DERP Coalition…

14th October, 2014

…Or the Digital Ecologies Research Partnershipis a newly formed coalition between several large social image and news aggregation sites:

  • Imgur: image hosting site – Alexa rank #44
  • Reddit: social news sharing site – Alexa rank #45
  • Twitch: live video-game streaming site – Alexa rank #233
  • Fark: social news aggregator – Alexa rank #2,310
  • Stack Exchange: question and answer network – Alexa rank #188

The coalition of these global social sites is designed to stimulate conversation towards the development of an international set of standards for research conducted throughout the growing number of online, social communities. Combined usage across these five sites sits at an estimated 500 million users. The nature of the sites involved in the partnership (social, gaming, alternative media sources, crowd-sourced news/current affairs) means there is likely a substantial number of cross-platform users, though potentially these users operate under a different pseudonym, portraying a different persona across each site – fun for the individual, not so much for the researcher.

DERP will move toward establishing an international standard for researchers throughout community communication platforms, where support for academic research projects has traditionally been hard to come by outside the major data-community players: Facebook, Twitter, Google+ and Instagram all come to mind. Many of the communities DERP represents through its alliance would be considered smaller, especially when compared to those behemoths, but consider Reddit’s 115 million unique users, or Imgur’s 140 million, and the scale of potential throughout these communities becomes apparent.

One key aspect of accessing the exabytes of data the massive social communities produce are in-house development teams working to sift through the massive datasets, usually alongside enthusiastic researchers, business people, or individuals with an interest in data.  The DERP coalition will offer a different approach to accessing data produced throughout the numerous smaller online communities. Tim Hwang, Head of Special Initiatives at Imgur, noted a steady increase in the number of academic data requests to study site behaviour and patterns, but Imgur had no internal infrastructure to enable researchers access to the platform. Reaching out to communities of similar sizes – Reddit, Fark, Stack Exchange and Twitch – and realising that their academic research protocols were also non-existent proved the genesis of DERP.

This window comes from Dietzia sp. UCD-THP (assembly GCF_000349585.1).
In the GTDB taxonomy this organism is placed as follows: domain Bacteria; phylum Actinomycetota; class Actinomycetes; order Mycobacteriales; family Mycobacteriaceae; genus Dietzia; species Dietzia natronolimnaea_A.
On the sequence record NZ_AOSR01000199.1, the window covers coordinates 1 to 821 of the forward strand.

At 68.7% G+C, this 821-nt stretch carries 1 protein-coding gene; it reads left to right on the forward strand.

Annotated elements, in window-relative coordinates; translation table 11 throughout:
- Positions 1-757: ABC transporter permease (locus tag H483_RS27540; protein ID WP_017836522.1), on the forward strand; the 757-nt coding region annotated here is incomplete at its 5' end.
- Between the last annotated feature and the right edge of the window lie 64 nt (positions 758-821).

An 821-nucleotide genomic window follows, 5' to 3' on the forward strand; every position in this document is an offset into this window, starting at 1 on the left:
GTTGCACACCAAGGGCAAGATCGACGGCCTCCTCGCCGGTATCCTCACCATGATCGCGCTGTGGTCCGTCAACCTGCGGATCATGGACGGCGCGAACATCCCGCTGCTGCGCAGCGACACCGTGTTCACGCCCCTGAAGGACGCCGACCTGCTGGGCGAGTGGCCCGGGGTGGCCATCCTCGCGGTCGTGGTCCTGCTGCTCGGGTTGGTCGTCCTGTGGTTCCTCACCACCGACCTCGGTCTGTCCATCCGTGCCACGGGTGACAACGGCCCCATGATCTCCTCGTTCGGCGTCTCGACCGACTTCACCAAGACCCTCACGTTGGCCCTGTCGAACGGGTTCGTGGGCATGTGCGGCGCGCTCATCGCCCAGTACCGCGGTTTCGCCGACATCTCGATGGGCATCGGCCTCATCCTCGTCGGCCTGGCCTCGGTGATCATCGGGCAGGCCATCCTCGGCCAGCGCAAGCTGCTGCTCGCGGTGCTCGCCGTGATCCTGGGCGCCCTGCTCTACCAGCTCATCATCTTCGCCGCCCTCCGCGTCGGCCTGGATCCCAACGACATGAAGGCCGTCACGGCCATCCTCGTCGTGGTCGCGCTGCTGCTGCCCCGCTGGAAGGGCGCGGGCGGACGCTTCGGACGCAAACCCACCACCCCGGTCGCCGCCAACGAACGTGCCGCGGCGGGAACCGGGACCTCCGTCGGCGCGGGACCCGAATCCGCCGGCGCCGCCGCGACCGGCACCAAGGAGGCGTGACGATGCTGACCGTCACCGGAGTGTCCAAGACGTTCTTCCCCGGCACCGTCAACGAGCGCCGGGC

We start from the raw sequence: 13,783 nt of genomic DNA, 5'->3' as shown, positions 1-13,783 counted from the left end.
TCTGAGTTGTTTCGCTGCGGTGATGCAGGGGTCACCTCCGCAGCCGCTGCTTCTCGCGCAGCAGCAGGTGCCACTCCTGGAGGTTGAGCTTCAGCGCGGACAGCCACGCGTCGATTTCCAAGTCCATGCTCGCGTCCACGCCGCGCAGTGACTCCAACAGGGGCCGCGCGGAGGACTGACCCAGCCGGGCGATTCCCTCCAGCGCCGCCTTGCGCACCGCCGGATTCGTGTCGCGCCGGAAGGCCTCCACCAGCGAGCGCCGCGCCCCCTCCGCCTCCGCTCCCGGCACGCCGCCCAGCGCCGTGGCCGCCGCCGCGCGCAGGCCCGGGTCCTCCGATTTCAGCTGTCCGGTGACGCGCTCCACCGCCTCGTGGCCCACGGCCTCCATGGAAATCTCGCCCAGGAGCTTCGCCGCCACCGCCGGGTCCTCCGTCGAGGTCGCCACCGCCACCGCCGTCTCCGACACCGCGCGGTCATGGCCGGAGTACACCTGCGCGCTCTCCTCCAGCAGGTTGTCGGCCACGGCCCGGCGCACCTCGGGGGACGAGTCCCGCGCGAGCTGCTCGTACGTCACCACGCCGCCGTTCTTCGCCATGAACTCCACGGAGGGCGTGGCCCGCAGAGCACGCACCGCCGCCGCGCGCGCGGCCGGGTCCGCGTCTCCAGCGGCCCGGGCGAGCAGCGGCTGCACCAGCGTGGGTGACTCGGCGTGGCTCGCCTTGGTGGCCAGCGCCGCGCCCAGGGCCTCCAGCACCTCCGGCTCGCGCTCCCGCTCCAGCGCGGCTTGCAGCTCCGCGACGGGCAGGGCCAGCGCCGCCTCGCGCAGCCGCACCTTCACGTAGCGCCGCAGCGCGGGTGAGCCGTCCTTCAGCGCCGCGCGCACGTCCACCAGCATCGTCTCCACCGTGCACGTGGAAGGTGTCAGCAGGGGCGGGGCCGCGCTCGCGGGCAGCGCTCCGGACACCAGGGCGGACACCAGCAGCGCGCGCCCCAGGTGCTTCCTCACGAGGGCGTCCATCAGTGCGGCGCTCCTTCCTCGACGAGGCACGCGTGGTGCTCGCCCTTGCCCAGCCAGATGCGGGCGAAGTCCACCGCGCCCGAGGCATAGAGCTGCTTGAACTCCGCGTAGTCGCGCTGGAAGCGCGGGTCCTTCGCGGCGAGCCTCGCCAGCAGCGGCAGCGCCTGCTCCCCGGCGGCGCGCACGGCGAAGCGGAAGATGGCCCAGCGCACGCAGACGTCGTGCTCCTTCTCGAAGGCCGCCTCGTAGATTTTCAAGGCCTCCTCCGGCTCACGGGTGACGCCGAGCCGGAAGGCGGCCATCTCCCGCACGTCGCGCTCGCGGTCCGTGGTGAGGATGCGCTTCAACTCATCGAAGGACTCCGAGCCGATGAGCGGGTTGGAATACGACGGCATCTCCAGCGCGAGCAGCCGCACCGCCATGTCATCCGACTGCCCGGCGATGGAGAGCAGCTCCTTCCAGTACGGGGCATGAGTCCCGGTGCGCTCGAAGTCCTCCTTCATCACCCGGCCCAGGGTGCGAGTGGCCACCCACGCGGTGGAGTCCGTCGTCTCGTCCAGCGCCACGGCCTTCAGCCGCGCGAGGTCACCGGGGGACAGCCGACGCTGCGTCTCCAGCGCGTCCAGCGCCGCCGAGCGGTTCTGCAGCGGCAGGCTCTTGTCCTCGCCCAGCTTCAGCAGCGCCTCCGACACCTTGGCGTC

As with nearly all mobile, digital and online research platforms, there are a number of important features researchers require to protect end users as well as themselves. One of the main goals of DERP is establishing an international standard for research conducted within large online communities, focusing on ensuring user data is protected and anonymised, developing methodologies for collecting and collating data, along with providing researchers a single platform for contacting the many online sub-communities that currently exist within these databases. The time for establishing an international standard for online, community research has certainly been coming. The wealth of data that sites such as Reddit and Imgur are host present an outstanding source for any researcher, whilst one only has to consider the malpractice exercised by Facebook earlier this year to understand that standards are required for the protection of all parties utilising the platform.

DERP realise that there will be continuing efforts throughout the research landscape to base academic studies in the myriad formats of social media and their associated communities. However, learning from mistakes committed in previous research projects, the group is also entirely committed to promoting the outcome of an academic study to the users who participated, providing a level of public access into the behavioural information discovered and ensuring an ongoing layer of transparency for the entire community. The provision of a single point of contact for researchers to begin site investigations should make it easier to access vital information that could yield a range of interesting findings throughout the social online community spectrum, with DERP noting that Stanford, Columbia and MIT, amongst others, have already begun interacting with and exploring the current range of accessible data.

Consider the current GamerGate controversy that has involved large swathes of Reddit, or the Twitch phenomenon of Fish Plays Pokémon and we begin to understand the scope of studies that can be accessed through DERP, through provision of an integrated community research facilitator and the potential for connectivity, diversification and most of all, research.